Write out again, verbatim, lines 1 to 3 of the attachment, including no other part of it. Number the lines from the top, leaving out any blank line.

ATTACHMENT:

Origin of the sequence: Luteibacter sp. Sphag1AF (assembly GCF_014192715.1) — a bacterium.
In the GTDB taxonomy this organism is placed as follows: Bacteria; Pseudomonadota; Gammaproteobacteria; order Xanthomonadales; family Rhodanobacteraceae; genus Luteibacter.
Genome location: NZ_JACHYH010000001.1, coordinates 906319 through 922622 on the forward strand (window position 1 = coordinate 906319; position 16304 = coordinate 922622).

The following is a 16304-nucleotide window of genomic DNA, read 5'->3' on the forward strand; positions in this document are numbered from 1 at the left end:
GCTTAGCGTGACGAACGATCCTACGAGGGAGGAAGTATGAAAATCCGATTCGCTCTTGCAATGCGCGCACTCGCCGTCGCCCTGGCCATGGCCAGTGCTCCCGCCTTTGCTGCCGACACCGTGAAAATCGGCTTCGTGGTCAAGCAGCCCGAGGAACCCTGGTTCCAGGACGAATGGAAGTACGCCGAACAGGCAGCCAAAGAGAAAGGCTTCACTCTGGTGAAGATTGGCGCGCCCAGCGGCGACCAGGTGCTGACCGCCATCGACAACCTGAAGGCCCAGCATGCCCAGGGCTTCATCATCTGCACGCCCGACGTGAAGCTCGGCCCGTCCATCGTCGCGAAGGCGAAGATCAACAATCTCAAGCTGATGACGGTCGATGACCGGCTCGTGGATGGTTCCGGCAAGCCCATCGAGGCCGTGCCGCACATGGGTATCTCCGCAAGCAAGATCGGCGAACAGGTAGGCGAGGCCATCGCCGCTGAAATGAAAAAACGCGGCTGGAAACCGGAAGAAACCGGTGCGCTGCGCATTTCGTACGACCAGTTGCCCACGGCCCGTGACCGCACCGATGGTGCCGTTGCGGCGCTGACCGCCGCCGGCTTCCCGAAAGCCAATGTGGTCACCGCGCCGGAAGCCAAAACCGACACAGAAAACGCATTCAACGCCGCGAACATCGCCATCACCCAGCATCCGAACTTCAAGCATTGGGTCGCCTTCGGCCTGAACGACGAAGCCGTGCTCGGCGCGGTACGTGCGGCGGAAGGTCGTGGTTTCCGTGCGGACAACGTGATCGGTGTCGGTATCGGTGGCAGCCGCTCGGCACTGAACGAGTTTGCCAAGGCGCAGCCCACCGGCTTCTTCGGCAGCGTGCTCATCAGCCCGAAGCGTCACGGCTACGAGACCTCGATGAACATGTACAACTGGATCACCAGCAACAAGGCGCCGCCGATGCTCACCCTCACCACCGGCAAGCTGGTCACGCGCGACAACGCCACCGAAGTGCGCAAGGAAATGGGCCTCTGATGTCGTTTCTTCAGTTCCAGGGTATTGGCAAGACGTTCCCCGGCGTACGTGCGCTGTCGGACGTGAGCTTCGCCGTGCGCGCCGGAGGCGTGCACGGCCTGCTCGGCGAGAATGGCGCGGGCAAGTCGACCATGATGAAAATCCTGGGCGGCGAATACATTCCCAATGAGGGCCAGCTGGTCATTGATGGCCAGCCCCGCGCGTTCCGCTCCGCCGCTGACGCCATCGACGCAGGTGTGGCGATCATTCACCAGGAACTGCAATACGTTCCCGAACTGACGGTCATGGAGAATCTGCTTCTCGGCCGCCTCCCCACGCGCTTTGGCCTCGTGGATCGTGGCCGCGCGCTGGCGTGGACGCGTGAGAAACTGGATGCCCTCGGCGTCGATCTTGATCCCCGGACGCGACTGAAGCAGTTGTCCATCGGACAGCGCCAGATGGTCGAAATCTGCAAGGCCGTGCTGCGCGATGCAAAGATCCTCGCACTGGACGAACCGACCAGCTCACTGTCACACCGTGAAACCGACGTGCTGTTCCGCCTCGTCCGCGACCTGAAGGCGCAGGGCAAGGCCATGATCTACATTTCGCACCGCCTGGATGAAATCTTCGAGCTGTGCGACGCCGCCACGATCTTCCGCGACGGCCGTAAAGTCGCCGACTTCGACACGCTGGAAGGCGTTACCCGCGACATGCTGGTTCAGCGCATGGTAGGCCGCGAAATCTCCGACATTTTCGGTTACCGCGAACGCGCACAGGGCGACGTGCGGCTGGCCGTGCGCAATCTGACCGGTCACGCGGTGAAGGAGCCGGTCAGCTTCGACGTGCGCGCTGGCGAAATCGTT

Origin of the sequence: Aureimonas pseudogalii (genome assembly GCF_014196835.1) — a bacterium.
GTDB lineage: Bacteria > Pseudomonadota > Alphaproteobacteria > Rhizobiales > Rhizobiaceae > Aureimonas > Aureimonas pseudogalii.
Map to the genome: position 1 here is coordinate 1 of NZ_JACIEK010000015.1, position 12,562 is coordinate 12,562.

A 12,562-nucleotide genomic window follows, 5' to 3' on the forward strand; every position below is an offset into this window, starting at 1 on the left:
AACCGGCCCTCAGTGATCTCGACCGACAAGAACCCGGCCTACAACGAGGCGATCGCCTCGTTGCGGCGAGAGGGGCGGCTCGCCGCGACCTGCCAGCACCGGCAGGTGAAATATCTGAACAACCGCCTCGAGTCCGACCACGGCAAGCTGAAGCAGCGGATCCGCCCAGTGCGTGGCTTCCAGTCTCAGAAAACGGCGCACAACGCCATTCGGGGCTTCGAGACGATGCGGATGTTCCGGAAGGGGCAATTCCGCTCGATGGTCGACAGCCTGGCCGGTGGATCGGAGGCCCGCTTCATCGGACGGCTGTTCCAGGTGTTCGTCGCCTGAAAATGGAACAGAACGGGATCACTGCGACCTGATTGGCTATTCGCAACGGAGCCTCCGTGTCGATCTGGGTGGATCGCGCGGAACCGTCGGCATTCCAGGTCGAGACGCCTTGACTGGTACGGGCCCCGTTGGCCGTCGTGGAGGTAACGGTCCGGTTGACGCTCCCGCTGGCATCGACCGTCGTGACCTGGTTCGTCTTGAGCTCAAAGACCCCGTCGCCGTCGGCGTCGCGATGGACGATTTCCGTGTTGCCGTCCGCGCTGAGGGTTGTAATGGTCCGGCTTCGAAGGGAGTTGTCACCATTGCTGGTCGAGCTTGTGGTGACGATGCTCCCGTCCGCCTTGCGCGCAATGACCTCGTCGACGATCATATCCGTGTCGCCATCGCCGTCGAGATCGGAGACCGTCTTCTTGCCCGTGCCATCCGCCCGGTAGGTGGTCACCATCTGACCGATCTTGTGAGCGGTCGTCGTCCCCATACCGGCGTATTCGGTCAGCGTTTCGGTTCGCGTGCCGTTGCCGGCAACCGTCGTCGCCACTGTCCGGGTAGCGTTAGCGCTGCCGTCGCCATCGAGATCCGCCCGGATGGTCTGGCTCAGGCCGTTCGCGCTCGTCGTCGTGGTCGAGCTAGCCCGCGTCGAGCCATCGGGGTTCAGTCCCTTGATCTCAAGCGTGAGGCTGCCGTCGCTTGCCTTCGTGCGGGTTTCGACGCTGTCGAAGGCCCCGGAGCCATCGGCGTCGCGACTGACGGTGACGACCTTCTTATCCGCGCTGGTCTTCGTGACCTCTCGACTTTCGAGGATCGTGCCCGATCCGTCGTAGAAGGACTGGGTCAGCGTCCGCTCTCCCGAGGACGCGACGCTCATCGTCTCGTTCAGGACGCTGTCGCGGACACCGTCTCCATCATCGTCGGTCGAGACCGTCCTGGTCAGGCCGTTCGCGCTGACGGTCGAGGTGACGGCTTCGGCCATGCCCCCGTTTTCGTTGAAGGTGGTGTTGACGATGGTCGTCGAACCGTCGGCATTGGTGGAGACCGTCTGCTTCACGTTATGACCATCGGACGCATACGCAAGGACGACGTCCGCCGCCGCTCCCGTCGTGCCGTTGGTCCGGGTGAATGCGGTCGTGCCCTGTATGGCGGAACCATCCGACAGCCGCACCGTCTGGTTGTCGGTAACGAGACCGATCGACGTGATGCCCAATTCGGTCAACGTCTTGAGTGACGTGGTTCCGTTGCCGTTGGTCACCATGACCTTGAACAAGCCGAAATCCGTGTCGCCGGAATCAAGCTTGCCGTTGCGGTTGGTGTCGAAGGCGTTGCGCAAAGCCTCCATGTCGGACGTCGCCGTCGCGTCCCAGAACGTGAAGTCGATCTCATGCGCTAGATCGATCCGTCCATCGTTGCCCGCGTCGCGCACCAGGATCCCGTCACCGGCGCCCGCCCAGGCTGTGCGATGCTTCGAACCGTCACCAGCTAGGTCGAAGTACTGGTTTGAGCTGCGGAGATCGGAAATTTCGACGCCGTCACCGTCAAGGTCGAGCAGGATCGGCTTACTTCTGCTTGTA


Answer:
Origin of the sequence: Luteibacter sp. Sphag1AF (assembly GCF_014192715.1) — a bacterium.
In the GTDB taxonomy this organism is placed as follows: Bacteria; Pseudomonadota; Gammaproteobacteria; order Xanthomonadales; family Rhodanobacteraceae; genus Luteibacter.
Genome location: NZ_JACHYH010000001.1, coordinates 906319 through 922622 on the forward strand (window position 1 = coordinate 906319; position 16304 = coordinate 922622).